The United States is charging 50 members of Colombia's largest rebel group with using the proceeds from the sale of $25 billion worth of cocaine to finance their anti-government operations at home.
The indictment targets 50 members of Colombia's main leftist rebel group, the Revolutionary Armed Forces of Colombia, or FARC.
The FARC has been fighting the Colombian government for more than 40 years and has been branded a terrorist group by the United States and the European Union.
The indictment was made public in a federal court in Washington and announced at a news conference by Attorney General Alberto Gonzales.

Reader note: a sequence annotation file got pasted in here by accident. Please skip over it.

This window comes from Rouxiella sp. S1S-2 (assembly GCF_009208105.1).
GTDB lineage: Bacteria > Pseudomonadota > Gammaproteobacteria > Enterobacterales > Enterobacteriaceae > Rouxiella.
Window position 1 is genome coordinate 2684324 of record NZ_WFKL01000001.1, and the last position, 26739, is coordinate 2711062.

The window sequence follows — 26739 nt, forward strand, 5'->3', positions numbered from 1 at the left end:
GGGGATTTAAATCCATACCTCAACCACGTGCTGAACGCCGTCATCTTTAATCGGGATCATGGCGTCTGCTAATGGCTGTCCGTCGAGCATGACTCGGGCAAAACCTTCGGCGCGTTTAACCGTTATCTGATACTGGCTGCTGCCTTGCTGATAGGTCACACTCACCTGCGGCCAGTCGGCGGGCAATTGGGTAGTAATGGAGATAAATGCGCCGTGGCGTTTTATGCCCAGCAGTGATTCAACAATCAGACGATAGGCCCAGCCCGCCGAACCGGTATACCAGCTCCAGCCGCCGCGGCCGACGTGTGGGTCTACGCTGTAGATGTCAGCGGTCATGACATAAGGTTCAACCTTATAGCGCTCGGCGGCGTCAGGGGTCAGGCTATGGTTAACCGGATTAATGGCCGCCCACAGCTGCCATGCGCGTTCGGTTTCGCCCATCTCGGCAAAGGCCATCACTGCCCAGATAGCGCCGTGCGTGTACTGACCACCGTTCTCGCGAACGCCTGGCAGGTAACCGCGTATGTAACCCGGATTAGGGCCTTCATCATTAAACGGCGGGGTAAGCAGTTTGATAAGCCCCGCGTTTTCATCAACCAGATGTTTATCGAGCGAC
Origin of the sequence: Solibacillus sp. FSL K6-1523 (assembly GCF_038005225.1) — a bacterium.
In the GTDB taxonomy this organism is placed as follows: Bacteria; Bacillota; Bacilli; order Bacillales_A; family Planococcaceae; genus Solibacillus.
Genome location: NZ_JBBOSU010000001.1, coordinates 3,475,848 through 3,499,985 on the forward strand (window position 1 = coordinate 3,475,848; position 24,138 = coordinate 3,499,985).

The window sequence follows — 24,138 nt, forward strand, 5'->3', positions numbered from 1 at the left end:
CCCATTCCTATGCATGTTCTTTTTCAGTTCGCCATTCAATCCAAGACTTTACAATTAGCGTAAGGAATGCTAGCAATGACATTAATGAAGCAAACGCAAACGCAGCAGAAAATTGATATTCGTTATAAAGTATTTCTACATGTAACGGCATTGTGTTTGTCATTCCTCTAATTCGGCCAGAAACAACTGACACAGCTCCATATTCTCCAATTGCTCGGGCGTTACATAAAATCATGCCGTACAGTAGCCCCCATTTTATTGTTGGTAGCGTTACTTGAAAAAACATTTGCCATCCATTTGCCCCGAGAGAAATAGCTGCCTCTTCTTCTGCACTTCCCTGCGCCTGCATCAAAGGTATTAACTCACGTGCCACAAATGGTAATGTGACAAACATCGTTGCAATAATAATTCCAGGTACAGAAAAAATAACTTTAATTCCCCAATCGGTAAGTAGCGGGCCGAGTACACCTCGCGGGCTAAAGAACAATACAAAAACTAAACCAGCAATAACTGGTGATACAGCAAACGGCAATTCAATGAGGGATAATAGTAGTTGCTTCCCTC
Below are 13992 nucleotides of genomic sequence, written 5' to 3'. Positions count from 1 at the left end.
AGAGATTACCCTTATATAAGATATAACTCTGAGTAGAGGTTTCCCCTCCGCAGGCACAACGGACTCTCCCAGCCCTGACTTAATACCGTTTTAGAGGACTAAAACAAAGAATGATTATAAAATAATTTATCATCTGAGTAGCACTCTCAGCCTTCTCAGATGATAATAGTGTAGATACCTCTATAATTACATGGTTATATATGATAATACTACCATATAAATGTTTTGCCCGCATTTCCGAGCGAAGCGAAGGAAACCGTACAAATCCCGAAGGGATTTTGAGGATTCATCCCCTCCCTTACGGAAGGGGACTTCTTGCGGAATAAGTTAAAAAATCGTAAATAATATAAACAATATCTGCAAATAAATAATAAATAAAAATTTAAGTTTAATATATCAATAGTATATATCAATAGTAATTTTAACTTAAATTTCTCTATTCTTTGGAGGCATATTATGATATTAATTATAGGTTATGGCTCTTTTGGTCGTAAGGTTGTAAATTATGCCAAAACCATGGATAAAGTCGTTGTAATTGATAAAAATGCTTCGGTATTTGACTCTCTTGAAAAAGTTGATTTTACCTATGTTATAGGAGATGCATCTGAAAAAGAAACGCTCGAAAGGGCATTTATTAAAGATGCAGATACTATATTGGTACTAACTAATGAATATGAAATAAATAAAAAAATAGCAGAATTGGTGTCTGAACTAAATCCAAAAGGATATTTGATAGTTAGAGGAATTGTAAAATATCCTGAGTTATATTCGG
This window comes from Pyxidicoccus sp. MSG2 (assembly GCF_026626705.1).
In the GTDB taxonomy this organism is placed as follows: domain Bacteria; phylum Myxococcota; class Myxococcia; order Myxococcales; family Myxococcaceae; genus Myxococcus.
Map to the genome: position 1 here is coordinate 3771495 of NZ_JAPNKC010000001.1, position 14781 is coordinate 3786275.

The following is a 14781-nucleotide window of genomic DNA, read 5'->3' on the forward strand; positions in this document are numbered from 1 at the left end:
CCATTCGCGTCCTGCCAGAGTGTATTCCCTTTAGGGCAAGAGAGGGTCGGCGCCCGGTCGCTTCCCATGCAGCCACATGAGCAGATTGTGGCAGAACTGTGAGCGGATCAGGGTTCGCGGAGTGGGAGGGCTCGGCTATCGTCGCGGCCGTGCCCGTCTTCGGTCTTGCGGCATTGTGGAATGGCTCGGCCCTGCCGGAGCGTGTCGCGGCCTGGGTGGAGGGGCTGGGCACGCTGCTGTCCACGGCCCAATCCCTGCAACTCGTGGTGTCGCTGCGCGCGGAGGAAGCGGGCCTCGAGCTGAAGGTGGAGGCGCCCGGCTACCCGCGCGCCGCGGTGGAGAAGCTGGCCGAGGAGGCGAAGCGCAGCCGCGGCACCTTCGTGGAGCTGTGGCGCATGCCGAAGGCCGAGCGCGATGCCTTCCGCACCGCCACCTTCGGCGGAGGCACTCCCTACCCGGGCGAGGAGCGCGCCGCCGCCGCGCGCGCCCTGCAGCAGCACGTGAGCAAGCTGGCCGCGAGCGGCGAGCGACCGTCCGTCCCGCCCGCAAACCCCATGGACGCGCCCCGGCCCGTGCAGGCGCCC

"This is the largest narcotics-trafficking indictment ever filed in U.S. history and fuels our hope to reduce narco-violence in Colombia and stem the tide of illegal drugs entering our country," Gonzales said.
According to the indictment, the FARC provides more than half of the world's cocaine and is responsible for 60 percent of the drug that enters the United States.
U.S. officials allege that the group uses the proceeds from $25 billion worth of drug sales around the world to buy weapons in its fight against the Colombian government.
"We believe these men are responsible for not only manufacturing and exporting devastating amounts of cocaine, but enforcing their criminal regime with violence. For instance, the indictment alleges that farmers who did not comply with FARC rules were shot, stabbed and even dismembered alive," Gonzales said.
Gonzales says three FARC members are in custody in Colombia and that the United States will seek their extradition. He says the other 47 remain at large, probably in FARC jungle strongholds inside Colombia.